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Univariate and multivariate optimization in Julia.

Optim.jl is part of the JuliaNLSolvers family.


Optim is a Julia package for optimizing functions of various kinds. While there is some support for box constrained and Riemannian optimization, most of the solvers try to find an that minimizes a function without any constraints. Thus, the main focus is on unconstrained optimization. The provided solvers, under certain conditions, will converge to a local minimum. In the case where a global minimum is desired we supply some methods such as (bounded) simulated annealing and particle swarm. For a dedicated package for global optimization techniques, see e.g. BlackBoxOptim.


There are many solvers available from both free and commercial sources, and many of them are accessible from Julia. Few of them are written in Julia. Performance-wise this is rarely a problem, as they are often written in either Fortran or C. However, solvers written directly in Julia does come with some advantages.

When writing Julia software (packages) that require something to be optimized, the programmer can either choose to write their own optimization routine, or use one of the many available solvers. For example, this could be something from the NLopt suite. This means adding a dependency which is not written in Julia, and more assumptions have to be made as to the environment the user is in. Does the user have the proper compilers? Is it possible to use GPL’ed code in the project? Optim is released under the MIT license, and installation is a simple Pkg.add, so it really doesn’t get much freer, easier, and lightweight than that.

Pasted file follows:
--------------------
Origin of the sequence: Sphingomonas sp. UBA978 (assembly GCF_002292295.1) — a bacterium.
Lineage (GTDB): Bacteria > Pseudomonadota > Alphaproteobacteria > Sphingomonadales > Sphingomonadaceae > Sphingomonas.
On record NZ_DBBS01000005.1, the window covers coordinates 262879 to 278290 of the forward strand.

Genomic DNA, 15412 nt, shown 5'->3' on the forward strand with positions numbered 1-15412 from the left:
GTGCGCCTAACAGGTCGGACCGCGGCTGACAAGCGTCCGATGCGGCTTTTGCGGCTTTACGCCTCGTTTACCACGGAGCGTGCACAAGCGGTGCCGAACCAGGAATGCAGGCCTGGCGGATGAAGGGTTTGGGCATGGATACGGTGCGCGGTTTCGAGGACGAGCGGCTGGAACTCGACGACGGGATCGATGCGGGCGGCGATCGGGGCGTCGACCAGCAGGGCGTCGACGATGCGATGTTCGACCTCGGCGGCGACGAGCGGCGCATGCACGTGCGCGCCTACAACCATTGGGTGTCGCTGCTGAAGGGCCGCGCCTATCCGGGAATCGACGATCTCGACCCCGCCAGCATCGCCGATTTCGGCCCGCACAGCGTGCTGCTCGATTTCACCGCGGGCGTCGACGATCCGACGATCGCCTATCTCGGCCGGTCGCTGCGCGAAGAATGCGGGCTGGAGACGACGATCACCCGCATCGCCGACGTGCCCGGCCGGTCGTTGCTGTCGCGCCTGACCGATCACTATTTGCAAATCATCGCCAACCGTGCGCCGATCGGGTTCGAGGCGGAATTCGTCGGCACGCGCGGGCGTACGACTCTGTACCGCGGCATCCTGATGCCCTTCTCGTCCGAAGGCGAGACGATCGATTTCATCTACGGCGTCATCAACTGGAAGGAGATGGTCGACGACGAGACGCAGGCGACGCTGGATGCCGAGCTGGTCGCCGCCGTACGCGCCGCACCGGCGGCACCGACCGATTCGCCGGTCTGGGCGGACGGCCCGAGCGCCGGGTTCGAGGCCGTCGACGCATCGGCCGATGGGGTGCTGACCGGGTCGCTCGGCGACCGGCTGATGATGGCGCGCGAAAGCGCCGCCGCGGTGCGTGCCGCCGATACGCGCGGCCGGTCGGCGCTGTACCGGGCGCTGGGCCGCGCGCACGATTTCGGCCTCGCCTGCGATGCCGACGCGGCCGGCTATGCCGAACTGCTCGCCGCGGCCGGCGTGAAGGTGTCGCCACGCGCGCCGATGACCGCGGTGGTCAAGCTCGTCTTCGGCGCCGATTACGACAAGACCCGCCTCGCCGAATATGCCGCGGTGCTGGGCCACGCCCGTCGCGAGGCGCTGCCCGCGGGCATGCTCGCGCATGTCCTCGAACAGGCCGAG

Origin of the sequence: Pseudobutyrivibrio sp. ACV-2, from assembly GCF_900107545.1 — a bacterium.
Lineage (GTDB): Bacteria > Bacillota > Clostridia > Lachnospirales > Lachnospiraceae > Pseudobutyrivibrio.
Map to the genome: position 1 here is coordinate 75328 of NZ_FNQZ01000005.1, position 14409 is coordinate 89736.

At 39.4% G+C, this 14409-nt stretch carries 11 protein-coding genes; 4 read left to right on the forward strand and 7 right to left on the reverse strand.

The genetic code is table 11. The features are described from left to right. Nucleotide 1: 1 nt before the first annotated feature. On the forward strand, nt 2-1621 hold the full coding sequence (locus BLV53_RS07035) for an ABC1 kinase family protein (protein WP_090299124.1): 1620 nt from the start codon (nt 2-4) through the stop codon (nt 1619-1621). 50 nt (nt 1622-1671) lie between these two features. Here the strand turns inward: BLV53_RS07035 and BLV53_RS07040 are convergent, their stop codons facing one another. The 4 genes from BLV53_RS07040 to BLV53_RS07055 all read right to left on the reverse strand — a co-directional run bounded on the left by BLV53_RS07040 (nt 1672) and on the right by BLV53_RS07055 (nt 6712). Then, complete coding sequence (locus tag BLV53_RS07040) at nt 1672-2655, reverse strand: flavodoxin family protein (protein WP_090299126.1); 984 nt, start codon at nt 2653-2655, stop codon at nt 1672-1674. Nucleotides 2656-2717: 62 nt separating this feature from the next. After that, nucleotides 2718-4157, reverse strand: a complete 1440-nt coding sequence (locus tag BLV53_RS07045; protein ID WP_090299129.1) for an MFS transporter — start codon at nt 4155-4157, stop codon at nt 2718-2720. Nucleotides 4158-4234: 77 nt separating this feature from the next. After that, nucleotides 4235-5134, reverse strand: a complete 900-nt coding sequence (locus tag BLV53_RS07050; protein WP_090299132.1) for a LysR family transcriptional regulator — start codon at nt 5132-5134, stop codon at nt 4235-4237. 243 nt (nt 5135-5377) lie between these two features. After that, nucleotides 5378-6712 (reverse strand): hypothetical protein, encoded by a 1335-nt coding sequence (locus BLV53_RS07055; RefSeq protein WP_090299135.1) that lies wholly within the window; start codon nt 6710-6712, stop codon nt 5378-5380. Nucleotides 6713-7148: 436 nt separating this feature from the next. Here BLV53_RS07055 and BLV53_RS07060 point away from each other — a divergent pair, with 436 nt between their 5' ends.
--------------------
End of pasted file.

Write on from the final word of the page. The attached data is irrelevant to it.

It is also true, that using a solver written in C or Fortran makes it impossible to leverage one of the main benefits of Julia: multiple dispatch. Since Optim is entirely written in Julia, we can currently use the dispatch system to ease the use of custom preconditioners. A planned feature along these lines is to allow for user controlled choice of solvers for various steps in the algorithm, entirely based on dispatch, and not predefined possibilities chosen by the developers of Optim.

Being a Julia package also means that Optim has access to the automatic differentiation features through the packages in JuliaDiff.